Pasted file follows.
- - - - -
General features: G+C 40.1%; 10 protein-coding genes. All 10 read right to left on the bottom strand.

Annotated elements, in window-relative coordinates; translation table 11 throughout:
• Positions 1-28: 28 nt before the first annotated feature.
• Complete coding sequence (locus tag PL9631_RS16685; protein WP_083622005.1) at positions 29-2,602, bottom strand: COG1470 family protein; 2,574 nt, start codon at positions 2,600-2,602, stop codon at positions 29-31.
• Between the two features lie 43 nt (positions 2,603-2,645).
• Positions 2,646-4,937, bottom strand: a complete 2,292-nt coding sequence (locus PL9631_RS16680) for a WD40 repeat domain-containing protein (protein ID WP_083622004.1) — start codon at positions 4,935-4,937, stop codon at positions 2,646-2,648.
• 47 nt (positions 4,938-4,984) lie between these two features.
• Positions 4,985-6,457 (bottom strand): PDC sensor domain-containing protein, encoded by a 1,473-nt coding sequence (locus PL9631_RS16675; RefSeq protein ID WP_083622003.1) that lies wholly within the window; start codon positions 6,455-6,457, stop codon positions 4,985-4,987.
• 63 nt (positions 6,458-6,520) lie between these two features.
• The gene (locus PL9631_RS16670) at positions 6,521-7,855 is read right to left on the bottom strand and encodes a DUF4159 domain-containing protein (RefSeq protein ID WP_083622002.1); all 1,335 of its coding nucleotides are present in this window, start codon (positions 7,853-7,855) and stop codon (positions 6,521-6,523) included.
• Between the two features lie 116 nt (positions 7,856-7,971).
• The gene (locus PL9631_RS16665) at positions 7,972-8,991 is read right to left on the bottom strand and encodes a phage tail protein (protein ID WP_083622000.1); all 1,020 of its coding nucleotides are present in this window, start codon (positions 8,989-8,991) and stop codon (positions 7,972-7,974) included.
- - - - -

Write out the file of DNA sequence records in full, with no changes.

General features: G+C 40.1%; 10 protein-coding genes. All 10 read right to left on the bottom strand.

Annotated elements, in window-relative coordinates; translation table 11 throughout:
• Positions 1-28: 28 nt before the first annotated feature.
• Complete coding sequence (locus tag PL9631_RS16685; protein WP_083622005.1) at positions 29-2,602, bottom strand: COG1470 family protein; 2,574 nt, start codon at positions 2,600-2,602, stop codon at positions 29-31.
• Between the two features lie 43 nt (positions 2,603-2,645).
• Positions 2,646-4,937, bottom strand: a complete 2,292-nt coding sequence (locus PL9631_RS16680) for a WD40 repeat domain-containing protein (protein ID WP_083622004.1) — start codon at positions 4,935-4,937, stop codon at positions 2,646-2,648.
• 47 nt (positions 4,938-4,984) lie between these two features.
• Positions 4,985-6,457 (bottom strand): PDC sensor domain-containing protein, encoded by a 1,473-nt coding sequence (locus PL9631_RS16675; RefSeq protein ID WP_083622003.1) that lies wholly within the window; start codon positions 6,455-6,457, stop codon positions 4,985-4,987.
• 63 nt (positions 6,458-6,520) lie between these two features.
• The gene (locus PL9631_RS16670) at positions 6,521-7,855 is read right to left on the bottom strand and encodes a DUF4159 domain-containing protein (RefSeq protein ID WP_083622002.1); all 1,335 of its coding nucleotides are present in this window, start codon (positions 7,853-7,855) and stop codon (positions 6,521-6,523) included.
• Between the two features lie 116 nt (positions 7,856-7,971).
• The gene (locus PL9631_RS16665) at positions 7,972-8,991 is read right to left on the bottom strand and encodes a phage tail protein (protein ID WP_083622000.1); all 1,020 of its coding nucleotides are present in this window, start codon (positions 8,989-8,991) and stop codon (positions 7,972-7,974) included.